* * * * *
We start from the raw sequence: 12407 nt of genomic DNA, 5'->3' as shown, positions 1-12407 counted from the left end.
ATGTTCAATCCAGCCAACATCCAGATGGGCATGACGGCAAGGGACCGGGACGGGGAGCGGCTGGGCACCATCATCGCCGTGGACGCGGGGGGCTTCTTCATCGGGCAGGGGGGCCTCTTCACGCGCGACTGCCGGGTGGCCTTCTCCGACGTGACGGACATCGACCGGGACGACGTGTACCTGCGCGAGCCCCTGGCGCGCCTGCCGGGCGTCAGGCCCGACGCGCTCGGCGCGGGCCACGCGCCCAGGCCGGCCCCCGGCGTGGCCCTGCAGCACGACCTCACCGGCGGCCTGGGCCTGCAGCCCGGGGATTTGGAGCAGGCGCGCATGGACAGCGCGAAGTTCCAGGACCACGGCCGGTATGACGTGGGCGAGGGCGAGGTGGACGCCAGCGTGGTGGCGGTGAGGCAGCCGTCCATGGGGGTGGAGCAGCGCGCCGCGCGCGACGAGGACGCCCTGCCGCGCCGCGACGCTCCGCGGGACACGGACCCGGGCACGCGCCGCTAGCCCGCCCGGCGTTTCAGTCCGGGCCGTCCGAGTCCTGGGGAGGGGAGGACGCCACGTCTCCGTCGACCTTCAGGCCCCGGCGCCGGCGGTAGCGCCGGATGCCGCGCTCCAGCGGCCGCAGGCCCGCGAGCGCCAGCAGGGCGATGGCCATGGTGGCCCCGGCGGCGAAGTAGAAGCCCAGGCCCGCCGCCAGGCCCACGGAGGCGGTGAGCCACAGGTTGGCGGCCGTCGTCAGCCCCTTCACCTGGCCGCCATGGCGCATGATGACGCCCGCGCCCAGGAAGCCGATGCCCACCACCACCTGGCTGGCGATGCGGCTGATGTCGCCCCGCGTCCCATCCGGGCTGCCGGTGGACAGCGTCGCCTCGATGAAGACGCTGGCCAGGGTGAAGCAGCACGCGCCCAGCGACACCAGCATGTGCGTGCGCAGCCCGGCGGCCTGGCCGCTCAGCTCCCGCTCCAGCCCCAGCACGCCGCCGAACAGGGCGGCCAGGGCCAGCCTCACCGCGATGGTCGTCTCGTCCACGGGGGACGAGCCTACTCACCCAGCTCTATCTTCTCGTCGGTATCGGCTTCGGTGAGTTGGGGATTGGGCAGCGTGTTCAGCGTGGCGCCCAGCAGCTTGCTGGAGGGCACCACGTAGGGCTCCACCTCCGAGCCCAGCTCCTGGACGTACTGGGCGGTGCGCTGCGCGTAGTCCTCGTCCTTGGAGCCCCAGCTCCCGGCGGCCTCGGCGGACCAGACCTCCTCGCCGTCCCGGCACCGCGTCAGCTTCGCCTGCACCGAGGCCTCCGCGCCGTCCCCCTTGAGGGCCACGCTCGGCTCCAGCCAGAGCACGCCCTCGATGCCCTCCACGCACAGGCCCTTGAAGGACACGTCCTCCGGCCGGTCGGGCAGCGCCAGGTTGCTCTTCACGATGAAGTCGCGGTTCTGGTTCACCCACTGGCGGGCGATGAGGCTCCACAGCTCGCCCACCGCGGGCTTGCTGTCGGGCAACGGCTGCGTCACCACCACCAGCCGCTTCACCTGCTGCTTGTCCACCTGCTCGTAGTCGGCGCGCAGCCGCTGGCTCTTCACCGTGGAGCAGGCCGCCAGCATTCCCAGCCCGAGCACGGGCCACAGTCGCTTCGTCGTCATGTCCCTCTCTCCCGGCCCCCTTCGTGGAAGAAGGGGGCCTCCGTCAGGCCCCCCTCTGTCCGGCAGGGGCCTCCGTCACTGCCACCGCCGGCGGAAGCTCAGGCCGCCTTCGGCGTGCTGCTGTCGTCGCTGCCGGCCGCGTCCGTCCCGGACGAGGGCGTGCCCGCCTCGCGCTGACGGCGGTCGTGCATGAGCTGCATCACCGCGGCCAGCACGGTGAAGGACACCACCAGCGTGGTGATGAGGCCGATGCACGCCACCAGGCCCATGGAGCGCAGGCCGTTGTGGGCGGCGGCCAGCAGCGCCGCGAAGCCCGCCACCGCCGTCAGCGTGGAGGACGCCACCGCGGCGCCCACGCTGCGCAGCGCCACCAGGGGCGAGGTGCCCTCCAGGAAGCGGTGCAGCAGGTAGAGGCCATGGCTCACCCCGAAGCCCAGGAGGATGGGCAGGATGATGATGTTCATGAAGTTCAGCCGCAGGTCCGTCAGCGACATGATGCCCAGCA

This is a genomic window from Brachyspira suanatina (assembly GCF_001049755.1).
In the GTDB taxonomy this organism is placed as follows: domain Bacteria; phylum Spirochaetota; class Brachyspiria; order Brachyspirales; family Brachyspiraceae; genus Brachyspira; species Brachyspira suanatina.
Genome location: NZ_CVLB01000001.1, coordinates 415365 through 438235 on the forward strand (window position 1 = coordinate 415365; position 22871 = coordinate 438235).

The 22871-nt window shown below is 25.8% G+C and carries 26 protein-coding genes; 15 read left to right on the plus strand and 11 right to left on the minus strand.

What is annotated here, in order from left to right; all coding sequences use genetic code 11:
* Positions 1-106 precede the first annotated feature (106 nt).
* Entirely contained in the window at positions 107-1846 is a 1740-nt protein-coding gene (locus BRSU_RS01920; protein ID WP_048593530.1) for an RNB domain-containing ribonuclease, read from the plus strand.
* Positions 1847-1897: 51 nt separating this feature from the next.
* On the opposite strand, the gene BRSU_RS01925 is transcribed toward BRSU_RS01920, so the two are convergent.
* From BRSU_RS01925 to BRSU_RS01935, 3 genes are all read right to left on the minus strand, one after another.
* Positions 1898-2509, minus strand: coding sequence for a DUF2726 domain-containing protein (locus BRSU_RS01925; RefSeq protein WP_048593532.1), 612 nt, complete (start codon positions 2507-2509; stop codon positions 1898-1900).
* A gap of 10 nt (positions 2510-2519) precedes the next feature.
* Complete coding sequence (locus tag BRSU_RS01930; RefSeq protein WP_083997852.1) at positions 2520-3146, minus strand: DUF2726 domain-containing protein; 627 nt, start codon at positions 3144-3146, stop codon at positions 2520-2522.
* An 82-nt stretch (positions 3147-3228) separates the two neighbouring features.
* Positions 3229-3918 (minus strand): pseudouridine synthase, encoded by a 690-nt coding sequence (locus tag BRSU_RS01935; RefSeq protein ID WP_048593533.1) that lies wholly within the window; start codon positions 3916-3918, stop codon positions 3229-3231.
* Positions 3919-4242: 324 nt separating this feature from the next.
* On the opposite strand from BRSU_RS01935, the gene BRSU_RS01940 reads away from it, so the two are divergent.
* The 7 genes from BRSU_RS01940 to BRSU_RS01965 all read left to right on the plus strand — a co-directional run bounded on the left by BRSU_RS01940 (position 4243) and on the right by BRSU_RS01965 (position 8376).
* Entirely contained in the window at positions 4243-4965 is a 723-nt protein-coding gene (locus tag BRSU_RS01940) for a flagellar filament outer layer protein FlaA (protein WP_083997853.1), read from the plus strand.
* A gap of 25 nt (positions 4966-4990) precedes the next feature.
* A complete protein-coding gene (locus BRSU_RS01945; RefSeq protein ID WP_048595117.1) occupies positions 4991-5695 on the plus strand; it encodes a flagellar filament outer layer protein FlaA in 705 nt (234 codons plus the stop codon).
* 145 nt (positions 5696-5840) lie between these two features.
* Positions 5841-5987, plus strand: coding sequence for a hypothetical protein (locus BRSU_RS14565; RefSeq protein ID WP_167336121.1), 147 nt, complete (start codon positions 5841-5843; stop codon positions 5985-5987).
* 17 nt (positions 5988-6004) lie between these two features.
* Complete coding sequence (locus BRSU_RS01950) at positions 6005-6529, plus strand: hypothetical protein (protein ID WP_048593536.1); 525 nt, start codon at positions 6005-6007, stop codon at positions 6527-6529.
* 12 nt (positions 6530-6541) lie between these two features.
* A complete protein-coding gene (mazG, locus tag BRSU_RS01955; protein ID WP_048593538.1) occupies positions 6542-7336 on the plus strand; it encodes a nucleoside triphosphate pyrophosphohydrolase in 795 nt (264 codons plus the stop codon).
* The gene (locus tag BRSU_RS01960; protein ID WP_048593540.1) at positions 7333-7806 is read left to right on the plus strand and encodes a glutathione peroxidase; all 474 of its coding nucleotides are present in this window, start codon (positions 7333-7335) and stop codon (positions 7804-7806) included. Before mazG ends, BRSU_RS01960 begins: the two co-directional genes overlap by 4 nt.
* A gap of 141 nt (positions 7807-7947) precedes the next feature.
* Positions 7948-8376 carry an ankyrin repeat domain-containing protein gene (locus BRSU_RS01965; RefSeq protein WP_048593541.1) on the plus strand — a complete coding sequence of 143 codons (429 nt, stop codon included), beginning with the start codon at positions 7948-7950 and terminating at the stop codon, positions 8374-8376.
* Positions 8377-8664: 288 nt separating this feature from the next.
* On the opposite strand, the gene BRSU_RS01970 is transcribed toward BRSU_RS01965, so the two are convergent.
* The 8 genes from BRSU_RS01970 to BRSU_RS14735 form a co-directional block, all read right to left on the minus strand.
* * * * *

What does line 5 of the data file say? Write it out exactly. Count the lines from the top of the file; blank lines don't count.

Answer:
Genome location: NZ_CVLB01000001.1, coordinates 415365 through 438235 on the forward strand (window position 1 = coordinate 415365; position 22871 = coordinate 438235).